SUBJECTS — U.S./1865 – 1913, Diversity & New York; Religions/Judaism;
SOCIAL-EMOTIONAL LEARNING — Marriage; Families in Crisis;
MORAL-ETHICAL EMPHASIS — Responsibility; Trustworthiness.
AGE; 10+; MPAA Rating — PG;
Drama; 1975; 89 minutes; Color. Available from Amazon.com.
The scene is New York City’s Lower East Side. The year is 1896. A Russian Jewish immigrant has abandoned the traditions of Eastern European Orthodox Jewry. To look more like “an American”, he has cut off his ear locks and shaved his beard. Then he is summoned to Ellis Island to pick up his wife and young son who have followed him from the old country. Will she be able to assimilate fast enough to satisfy her husband? Does she want to?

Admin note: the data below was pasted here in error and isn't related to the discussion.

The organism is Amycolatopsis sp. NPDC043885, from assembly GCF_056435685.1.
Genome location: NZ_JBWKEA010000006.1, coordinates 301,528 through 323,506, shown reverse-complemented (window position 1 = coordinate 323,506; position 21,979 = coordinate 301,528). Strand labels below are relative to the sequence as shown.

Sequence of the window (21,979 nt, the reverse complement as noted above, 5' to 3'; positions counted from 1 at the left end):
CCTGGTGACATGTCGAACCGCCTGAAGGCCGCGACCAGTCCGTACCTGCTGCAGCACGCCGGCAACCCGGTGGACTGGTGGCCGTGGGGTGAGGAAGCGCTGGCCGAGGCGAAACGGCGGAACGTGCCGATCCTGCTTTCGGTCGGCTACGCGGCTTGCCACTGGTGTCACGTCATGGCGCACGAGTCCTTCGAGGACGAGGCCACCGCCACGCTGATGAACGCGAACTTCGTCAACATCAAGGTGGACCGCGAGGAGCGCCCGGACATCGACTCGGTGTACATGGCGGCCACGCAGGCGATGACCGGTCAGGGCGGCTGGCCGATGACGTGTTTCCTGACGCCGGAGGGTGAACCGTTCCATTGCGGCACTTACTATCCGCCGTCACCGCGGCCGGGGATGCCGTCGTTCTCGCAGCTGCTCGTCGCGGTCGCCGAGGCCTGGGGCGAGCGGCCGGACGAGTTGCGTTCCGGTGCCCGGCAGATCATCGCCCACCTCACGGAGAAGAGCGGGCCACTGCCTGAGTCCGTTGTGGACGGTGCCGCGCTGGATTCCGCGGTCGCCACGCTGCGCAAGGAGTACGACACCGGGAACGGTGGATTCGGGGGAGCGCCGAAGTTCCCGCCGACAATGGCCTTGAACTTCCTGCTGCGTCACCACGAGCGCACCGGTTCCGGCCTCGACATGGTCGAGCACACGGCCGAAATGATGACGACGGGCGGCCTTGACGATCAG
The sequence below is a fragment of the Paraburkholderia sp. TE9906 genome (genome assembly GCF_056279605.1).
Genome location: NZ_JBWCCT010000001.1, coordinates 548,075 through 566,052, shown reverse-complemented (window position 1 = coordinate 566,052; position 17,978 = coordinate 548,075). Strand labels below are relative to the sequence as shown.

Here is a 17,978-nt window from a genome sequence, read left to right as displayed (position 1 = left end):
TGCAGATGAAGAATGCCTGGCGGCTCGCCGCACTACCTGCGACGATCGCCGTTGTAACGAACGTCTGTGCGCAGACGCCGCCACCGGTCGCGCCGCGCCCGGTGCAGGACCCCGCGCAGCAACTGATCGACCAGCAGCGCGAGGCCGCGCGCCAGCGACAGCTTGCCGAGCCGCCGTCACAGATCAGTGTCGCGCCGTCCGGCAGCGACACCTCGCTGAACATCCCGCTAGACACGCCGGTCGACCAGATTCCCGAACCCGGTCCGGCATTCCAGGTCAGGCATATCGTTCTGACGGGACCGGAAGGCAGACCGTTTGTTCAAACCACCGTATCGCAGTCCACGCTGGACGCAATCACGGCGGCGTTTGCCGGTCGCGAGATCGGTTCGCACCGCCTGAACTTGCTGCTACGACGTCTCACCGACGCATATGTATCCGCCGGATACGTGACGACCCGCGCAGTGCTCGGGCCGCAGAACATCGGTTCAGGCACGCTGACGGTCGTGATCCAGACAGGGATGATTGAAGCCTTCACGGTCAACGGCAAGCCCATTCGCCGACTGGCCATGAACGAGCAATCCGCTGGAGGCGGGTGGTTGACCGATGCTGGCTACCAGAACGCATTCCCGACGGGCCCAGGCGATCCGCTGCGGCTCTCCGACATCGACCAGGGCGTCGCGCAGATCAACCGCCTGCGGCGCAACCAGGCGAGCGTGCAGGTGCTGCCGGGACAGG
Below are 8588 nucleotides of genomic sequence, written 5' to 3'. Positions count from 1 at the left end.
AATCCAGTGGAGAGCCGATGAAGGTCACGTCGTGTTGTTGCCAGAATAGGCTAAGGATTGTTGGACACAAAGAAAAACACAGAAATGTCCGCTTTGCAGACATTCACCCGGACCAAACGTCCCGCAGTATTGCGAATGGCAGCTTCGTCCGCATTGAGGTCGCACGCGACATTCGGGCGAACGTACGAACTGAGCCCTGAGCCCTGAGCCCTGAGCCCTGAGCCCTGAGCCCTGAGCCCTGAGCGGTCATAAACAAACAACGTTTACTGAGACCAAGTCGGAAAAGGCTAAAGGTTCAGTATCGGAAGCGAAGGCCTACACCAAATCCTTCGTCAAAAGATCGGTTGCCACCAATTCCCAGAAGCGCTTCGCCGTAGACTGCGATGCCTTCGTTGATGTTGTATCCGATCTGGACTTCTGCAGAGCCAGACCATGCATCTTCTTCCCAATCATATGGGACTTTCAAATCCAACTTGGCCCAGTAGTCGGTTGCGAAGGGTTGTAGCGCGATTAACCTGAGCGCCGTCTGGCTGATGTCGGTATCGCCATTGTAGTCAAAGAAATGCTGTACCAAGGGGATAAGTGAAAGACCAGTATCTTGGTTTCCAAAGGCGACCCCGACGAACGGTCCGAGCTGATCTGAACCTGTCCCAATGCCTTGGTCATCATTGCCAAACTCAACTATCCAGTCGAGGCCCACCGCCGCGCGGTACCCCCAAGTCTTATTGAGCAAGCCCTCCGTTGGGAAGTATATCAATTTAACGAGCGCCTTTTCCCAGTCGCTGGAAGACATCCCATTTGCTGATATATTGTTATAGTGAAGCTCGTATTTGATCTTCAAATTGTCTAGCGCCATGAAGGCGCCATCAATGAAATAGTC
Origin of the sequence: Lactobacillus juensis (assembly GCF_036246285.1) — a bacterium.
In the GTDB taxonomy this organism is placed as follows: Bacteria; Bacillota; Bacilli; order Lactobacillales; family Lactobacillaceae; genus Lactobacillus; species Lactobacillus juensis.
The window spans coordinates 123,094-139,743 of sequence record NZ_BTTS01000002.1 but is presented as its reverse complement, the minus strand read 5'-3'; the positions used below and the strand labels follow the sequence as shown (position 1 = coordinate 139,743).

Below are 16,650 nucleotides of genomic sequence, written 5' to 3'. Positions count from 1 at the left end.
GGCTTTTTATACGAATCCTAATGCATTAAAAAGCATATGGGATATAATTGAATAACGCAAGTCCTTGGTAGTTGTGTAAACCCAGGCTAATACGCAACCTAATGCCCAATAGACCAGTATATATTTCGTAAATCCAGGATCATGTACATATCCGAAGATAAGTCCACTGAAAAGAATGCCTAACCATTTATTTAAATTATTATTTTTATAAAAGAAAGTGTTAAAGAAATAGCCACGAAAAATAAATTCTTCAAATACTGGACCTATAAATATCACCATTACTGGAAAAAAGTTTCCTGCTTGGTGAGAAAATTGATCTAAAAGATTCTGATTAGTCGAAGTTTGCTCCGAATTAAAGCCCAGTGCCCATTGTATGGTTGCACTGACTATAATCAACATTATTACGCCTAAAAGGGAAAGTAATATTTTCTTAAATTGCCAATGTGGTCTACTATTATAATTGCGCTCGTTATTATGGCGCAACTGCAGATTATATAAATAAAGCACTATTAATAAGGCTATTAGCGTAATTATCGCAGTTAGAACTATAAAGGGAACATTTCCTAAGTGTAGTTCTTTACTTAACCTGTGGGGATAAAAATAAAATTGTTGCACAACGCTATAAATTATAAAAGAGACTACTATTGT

“Hester Street” is based on a story by Abraham Cahan first published in 1896 in the Jewish Daily Forward (Forvarts), a Yiddish language newspaper published in New York City. It was later republished as a short novel under the name “Yekl.”
This movie shows life in the Jewish sections of New York City’s Lower East Side during the years of massive immigration from Eastern Europe. It tells the story of a Jewish family during that period and shows some of the strains that emigration placed upon husbands and wives.
Most of the dialogue is in English but some conversations occur in Yiddish with English subtitles.